I usually do not get personal on this blog but today I feel much more like sharing a holiday memory than talking about the Ravens woes or the steroid in baseball issue. Hey, it's my blog, I can do what I want.
So my maternal grandmother would take us three grandchildren downtown just before Christmas every year. She never got a driver's license, so this meant a long, chilly walk for her down to the bus stop on Patapsco Ave, and a transfer downtown to get to our house. We thought it was a treat to ride the MTA bus with Grandma because we never used the bus. This was back in the mid seventies. There was a cord that had to be pulled when our bus stop was coming up to let the driver know we wanted to get off. We all wanted our turn ringing that bell and making the bus stop.
We would head for Howard Street. This used to be the place to shop. We used to have local department stores in Baltimore. We now have none since Hecht Co. sold out to Macy's last year. We would hurry with anticipation to see the displays in the huge plate glass windows of these stores. There was Hutzler's, Hecht's, Hochschild Kohn and Stewarts. These huge departments stores were all on Howard Street at or near Lexington Street.
They were huge, my favorite being Hutzler's. Hutzler's had the Neo-Classical designed "Palace" building and the Art-Deco tower building. This store was established in 1858 and remained the last local department store in downtown Baltimore, finally closing its doors in February of 1989. This local retail giant once occupied 325,000 square feet of space in downtown. My aunt worked for them in the engineering room starting during World War II when the men who once did that kind of work were off to war. She continued in that position even after the men returned, right up until she retired.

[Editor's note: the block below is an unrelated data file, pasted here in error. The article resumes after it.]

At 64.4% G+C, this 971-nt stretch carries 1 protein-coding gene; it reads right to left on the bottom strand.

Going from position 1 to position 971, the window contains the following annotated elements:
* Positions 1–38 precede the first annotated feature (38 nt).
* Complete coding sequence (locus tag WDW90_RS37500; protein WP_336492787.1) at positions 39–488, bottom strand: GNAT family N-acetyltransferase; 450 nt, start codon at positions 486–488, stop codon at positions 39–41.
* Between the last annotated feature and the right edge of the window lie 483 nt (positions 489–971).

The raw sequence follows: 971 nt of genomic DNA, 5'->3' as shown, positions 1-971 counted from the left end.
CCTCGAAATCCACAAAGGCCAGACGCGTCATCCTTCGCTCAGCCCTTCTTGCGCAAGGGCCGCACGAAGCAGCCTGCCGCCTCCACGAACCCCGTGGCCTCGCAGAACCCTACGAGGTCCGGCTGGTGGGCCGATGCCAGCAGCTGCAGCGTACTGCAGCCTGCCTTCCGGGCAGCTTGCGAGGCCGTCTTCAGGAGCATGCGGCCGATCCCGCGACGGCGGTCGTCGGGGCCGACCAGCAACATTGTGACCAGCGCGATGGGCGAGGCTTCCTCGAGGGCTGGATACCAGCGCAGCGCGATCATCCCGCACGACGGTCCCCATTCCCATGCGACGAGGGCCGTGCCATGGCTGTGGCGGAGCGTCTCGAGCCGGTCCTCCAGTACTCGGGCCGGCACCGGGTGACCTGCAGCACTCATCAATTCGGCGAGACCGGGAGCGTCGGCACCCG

Hochschild Kohn was a remarkably beautiful building too. It occupied the northwest corner of Howard and Lexington Streets.
We would anxiously wait our turn to press our faces up to the huge plate glass windows to see the Christmas displays. I remember little animated monkeys who played musical instruments and other Christmas scenes meant to appeal to kids. Imagine, a big plate glass window, usually displaying the latest fashions on mannequins, being used just to entertain kids. If there was anything in those windows that were displayed for the purpose of holiday advertising, I sure don't remember it. The scenes were all magical and greatly anticipated each year. I only wish I had something like this to share with my own children.
We would shop in the grand stores for presents for our parents. We would stop and see Santa and perhaps see the train garden too, although I can't remember where that was.
We would always stop in at Read's Drugstore for a treat, maybe an ice cream sundae. Then Grandma would take us back to the burbs with our treasures on the number 20 bus.
These grand stores started closing their downtown locations in the late 70's, favoring the suburban shopping mall. Eventually they all went out of business and now there are no local giant department stores and no Read's Drugstore either.
I realize as I write this, I am starting to sound like an old person.